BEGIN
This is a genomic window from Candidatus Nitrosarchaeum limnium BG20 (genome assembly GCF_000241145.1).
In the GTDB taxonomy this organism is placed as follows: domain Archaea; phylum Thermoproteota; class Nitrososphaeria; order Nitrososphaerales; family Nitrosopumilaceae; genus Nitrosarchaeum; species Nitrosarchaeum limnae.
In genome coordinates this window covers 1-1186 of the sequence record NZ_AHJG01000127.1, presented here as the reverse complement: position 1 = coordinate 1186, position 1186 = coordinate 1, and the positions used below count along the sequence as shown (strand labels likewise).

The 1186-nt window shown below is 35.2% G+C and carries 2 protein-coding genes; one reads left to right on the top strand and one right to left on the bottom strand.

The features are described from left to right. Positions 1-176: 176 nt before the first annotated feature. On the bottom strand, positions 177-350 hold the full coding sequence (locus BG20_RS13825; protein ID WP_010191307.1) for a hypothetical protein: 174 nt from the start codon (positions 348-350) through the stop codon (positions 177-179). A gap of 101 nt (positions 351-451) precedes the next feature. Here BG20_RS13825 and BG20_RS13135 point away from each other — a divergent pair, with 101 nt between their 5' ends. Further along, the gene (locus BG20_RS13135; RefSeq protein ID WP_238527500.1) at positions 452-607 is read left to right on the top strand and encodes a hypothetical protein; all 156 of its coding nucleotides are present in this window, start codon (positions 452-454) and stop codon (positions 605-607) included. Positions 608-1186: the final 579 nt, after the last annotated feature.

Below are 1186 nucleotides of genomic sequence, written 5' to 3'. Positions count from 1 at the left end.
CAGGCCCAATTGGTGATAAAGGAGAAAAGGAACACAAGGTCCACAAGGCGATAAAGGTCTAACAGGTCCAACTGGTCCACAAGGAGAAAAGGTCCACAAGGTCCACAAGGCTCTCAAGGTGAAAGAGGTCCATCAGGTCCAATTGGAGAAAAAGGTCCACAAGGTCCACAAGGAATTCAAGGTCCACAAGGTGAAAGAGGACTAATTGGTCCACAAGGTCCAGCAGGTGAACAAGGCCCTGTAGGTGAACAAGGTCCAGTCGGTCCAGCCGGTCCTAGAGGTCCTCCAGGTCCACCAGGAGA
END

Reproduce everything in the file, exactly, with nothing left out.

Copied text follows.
This is a genomic window from Candidatus Nitrosarchaeum limnium BG20 (genome assembly GCF_000241145.1).
In the GTDB taxonomy this organism is placed as follows: domain Archaea; phylum Thermoproteota; class Nitrososphaeria; order Nitrososphaerales; family Nitrosopumilaceae; genus Nitrosarchaeum; species Nitrosarchaeum limnae.
In genome coordinates this window covers 1-1186 of the sequence record NZ_AHJG01000127.1, presented here as the reverse complement: position 1 = coordinate 1186, position 1186 = coordinate 1, and the positions used below count along the sequence as shown (strand labels likewise).

The 1186-nt window shown below is 35.2% G+C and carries 2 protein-coding genes; one reads left to right on the top strand and one right to left on the bottom strand.

The features are described from left to right. Positions 1-176: 176 nt before the first annotated feature. On the bottom strand, positions 177-350 hold the full coding sequence (locus BG20_RS13825; protein ID WP_010191307.1) for a hypothetical protein: 174 nt from the start codon (positions 348-350) through the stop codon (positions 177-179). A gap of 101 nt (positions 351-451) precedes the next feature. Here BG20_RS13825 and BG20_RS13135 point away from each other — a divergent pair, with 101 nt between their 5' ends. Further along, the gene (locus BG20_RS13135; RefSeq protein ID WP_238527500.1) at positions 452-607 is read left to right on the top strand and encodes a hypothetical protein; all 156 of its coding nucleotides are present in this window, start codon (positions 452-454) and stop codon (positions 605-607) included. Positions 608-1186: the final 579 nt, after the last annotated feature.

Below are 1186 nucleotides of genomic sequence, written 5' to 3'. Positions count from 1 at the left end.
CAGGCCCAATTGGTGATAAAGGAGAAAAGGAACACAAGGTCCACAAGGCGATAAAGGTCTAACAGGTCCAACTGGTCCACAAGGAGAAAAGGTCCACAAGGTCCACAAGGCTCTCAAGGTGAAAGAGGTCCATCAGGTCCAATTGGAGAAAAAGGTCCACAAGGTCCACAAGGAATTCAAGGTCCACAAGGTGAAAGAGGACTAATTGGTCCACAAGGTCCAGCAGGTGAACAAGGCCCTGTAGGTGAACAAGGTCCAGTCGGTCCAGCCGGTCCTAGAGGTCCTCCAGGTCCACCAGGAGA